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Title: Designing with z-pins : locally reinforced composite structures
Author: Lander, James K.
ISNI:       0000 0004 2683 1160
Awarding Body: Cranfield University
Current Institution: Cranfield University
Date of Award: 2008
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This thesis describes specific new applications of Z-Fibre ® pinning and focuses the attention onto the failure modes of locally reinforced (z-pinned) structures. Design implications of the use of localised reinforcement on structures, rather than laboratory coupons, are considered. Z-pinning reinforcement is applied to cylindrical crash tubes and I-section patch joints manufactured from woven carbon / epoxy pre-pregs. Z-pinning is shown to improve the Specific Energy Absorption (SEA) of the crash tubes by up to 76 %, the exact amount depending on the tube geometry. For the I-section patch joints, an initial increase in ultimate load carrying capability due to z-pin use is observed and, as the quantity of z- pins increases, a change in failure mode is induced. Z-pinning is also shown to enhance the damage tolerance of these. The ability to predict major changes to the structural response due to use of z-pins, and design for them accordingly, is the next step in the understanding of the technology. The design element of this study is contained in the development of a new Finite Element model using cohesive interface elements. The provision of mode II input data for this model comes from End Loaded Split (ELS) testing of the woven laminates and continued development of the Z-shear test. A new analysis for quantifying the crack sliding displacement, based on the ELS test, is developed. Z-shear testing has shown that the z-pin ‘mode II’ fracture energy is strongly affected by the amount of mode I opening of the shear surfaces. Here, new data are obtained for a fully constrained, pure mode II case. Using this modelling tool, changes in failure mode due to z-pin use can be predicted. Verification is provided by a new simulation of the I-section patch joint geometry.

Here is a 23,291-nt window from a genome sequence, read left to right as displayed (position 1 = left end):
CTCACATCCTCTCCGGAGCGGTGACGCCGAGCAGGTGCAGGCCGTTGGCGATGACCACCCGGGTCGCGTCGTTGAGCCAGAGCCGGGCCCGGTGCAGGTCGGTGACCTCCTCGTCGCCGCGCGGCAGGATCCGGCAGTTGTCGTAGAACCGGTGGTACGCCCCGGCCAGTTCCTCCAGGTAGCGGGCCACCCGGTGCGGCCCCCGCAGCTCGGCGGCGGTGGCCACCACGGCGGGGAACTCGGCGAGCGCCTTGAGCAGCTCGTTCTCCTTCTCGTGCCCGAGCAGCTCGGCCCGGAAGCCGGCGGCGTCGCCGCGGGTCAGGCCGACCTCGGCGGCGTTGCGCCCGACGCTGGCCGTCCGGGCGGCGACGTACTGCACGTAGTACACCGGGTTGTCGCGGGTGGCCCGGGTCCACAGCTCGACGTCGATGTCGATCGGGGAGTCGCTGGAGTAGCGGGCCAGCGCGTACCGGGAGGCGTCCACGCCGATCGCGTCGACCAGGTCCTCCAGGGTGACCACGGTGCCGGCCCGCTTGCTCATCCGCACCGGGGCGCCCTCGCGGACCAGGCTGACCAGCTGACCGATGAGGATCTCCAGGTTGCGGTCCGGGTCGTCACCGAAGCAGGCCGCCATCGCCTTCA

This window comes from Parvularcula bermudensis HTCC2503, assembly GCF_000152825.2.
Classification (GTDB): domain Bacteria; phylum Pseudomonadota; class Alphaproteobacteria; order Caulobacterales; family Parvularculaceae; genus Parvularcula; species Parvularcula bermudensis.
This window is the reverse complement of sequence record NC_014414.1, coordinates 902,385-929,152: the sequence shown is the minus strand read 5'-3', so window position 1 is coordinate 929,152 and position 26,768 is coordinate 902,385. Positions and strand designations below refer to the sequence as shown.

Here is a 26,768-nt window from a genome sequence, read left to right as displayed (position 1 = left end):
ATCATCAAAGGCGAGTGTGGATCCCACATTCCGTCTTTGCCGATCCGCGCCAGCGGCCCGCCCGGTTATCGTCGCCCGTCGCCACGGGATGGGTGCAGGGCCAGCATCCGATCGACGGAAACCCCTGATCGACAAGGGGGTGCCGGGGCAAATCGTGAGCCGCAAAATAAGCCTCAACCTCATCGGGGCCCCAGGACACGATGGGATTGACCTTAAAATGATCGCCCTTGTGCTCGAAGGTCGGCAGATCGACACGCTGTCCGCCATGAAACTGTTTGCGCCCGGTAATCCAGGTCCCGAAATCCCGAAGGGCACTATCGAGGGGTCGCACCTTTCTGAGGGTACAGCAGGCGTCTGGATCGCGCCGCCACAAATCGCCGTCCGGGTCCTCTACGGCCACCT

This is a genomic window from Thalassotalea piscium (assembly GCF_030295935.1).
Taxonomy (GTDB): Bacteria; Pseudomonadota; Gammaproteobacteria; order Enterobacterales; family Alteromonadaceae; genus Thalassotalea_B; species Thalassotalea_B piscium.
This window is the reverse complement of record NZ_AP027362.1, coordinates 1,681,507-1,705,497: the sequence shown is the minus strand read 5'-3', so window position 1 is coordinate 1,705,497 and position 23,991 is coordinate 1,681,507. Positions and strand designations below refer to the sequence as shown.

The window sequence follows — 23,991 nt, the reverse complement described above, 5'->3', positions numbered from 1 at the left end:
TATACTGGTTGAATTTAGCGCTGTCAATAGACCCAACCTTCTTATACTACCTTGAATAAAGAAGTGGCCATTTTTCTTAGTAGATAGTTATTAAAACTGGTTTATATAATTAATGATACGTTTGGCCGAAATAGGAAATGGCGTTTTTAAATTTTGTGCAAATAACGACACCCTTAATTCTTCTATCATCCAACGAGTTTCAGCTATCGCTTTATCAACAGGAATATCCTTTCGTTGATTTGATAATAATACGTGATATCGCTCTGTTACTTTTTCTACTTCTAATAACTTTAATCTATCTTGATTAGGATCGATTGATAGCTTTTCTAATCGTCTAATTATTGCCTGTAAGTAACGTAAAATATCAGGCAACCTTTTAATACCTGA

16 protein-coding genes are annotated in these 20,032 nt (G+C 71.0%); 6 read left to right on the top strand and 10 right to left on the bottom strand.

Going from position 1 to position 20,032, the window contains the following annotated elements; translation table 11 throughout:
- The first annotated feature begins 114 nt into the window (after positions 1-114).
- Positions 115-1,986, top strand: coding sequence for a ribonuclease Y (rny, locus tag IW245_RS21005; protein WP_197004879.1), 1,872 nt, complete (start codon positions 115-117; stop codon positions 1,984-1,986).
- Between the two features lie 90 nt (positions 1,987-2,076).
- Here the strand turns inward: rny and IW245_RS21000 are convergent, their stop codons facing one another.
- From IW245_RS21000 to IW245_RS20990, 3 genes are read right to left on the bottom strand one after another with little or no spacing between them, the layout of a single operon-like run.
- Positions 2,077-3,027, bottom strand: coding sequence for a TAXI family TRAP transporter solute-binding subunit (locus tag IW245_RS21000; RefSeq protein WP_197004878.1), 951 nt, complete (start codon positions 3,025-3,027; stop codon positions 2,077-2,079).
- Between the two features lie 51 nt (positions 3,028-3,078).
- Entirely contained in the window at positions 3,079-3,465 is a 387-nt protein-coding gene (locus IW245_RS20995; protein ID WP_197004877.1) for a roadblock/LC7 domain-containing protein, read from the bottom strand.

Supervisor: Partridge, Ivana K. Sponsor: Not available
Qualification Name: Thesis (Ph.D.) Qualification Level: Doctoral
EThOS ID:  DOI: Not available